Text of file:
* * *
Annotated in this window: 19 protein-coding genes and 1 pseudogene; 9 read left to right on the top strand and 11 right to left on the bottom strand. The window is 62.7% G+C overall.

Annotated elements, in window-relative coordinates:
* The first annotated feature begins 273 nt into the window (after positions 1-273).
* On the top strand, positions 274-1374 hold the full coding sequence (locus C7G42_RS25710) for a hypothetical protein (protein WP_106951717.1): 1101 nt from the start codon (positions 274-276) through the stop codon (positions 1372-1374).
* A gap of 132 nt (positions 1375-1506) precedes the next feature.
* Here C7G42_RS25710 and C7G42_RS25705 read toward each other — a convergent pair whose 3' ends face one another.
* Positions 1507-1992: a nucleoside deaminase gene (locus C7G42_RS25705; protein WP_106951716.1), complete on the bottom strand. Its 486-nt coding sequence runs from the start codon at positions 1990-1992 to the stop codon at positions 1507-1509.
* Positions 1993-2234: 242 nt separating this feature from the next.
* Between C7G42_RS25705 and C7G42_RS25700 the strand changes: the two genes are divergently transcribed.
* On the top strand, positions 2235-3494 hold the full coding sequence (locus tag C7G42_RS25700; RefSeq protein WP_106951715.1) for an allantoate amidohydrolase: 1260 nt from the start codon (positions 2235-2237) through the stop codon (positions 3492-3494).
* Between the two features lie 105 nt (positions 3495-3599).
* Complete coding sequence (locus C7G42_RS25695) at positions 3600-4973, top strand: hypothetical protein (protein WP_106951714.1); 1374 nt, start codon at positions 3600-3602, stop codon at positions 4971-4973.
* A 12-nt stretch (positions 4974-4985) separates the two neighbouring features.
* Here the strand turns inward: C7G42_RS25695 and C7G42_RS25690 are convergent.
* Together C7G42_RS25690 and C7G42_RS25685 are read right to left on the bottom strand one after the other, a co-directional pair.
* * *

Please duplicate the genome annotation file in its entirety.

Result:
Annotated in this window: 19 protein-coding genes and 1 pseudogene; 9 read left to right on the top strand and 11 right to left on the bottom strand. The window is 62.7% G+C overall.

Annotated elements, in window-relative coordinates:
* The first annotated feature begins 273 nt into the window (after positions 1-273).
* On the top strand, positions 274-1374 hold the full coding sequence (locus C7G42_RS25710) for a hypothetical protein (protein WP_106951717.1): 1101 nt from the start codon (positions 274-276) through the stop codon (positions 1372-1374).
* A gap of 132 nt (positions 1375-1506) precedes the next feature.
* Here C7G42_RS25710 and C7G42_RS25705 read toward each other — a convergent pair whose 3' ends face one another.
* Positions 1507-1992: a nucleoside deaminase gene (locus C7G42_RS25705; protein WP_106951716.1), complete on the bottom strand. Its 486-nt coding sequence runs from the start codon at positions 1990-1992 to the stop codon at positions 1507-1509.
* Positions 1993-2234: 242 nt separating this feature from the next.
* Between C7G42_RS25705 and C7G42_RS25700 the strand changes: the two genes are divergently transcribed.
* On the top strand, positions 2235-3494 hold the full coding sequence (locus tag C7G42_RS25700; RefSeq protein WP_106951715.1) for an allantoate amidohydrolase: 1260 nt from the start codon (positions 2235-2237) through the stop codon (positions 3492-3494).
* Between the two features lie 105 nt (positions 3495-3599).
* Complete coding sequence (locus C7G42_RS25695) at positions 3600-4973, top strand: hypothetical protein (protein WP_106951714.1); 1374 nt, start codon at positions 3600-3602, stop codon at positions 4971-4973.
* A 12-nt stretch (positions 4974-4985) separates the two neighbouring features.
* Here the strand turns inward: C7G42_RS25695 and C7G42_RS25690 are convergent.
* Together C7G42_RS25690 and C7G42_RS25685 are read right to left on the bottom strand one after the other, a co-directional pair.